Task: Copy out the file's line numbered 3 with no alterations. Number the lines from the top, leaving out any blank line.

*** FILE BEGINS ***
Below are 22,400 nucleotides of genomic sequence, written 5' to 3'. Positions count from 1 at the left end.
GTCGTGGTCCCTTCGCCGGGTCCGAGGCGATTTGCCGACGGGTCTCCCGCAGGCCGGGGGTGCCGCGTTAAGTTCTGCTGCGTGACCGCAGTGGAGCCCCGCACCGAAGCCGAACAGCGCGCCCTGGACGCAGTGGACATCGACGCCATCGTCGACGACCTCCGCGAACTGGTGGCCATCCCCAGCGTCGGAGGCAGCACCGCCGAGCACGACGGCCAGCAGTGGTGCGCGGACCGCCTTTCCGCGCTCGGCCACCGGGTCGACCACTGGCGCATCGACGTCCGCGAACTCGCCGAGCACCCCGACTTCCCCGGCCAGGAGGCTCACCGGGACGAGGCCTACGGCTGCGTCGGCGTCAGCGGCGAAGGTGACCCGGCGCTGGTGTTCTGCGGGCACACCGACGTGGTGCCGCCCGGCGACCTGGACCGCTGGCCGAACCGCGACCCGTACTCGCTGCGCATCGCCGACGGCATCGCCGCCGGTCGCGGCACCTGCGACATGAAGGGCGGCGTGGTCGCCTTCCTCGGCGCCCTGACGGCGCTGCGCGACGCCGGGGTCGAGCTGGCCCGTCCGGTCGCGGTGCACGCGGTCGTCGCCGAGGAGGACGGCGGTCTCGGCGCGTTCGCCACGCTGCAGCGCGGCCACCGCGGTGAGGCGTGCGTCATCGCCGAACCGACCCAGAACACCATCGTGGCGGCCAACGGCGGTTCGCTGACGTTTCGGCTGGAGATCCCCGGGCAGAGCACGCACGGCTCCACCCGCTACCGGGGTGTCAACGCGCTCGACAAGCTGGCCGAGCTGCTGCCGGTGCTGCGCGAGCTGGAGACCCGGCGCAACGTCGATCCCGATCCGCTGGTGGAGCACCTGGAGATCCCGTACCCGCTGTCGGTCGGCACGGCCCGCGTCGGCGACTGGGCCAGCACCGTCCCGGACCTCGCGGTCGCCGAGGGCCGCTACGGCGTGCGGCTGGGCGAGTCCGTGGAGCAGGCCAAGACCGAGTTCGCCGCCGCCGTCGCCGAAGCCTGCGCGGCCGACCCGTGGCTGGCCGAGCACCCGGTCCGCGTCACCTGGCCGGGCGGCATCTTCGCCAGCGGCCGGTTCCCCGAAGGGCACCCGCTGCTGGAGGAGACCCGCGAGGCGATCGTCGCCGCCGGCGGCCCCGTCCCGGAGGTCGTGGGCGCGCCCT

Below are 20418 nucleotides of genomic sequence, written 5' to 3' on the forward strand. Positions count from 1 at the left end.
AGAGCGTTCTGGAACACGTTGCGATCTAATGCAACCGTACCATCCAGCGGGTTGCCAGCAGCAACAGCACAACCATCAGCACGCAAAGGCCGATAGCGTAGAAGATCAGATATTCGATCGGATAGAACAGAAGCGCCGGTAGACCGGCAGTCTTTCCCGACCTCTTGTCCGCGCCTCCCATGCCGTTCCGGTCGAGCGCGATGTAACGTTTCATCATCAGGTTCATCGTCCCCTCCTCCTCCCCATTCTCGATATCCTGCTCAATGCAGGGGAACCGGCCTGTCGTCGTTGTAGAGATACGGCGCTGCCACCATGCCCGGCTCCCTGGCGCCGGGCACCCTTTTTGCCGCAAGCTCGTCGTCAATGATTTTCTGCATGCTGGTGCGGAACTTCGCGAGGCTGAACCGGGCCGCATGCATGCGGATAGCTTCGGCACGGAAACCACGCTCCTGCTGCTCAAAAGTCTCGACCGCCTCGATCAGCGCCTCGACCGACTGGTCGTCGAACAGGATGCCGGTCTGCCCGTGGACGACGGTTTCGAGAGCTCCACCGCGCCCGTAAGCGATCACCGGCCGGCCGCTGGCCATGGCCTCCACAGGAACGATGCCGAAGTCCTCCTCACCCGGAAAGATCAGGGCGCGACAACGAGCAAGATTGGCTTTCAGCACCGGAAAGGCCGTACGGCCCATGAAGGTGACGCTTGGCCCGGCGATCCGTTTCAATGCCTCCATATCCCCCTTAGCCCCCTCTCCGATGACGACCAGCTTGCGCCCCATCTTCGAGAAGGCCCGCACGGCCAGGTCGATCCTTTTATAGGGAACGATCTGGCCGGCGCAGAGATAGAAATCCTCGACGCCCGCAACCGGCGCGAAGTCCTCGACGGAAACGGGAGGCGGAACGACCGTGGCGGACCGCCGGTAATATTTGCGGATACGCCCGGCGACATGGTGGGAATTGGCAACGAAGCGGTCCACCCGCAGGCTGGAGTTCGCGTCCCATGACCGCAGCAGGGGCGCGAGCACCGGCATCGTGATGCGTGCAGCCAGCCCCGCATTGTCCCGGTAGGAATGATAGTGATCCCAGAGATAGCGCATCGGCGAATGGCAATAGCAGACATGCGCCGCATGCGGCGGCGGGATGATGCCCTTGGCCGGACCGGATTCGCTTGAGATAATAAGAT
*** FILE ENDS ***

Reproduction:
Below are 20418 nucleotides of genomic sequence, written 5' to 3' on the forward strand. Positions count from 1 at the left end.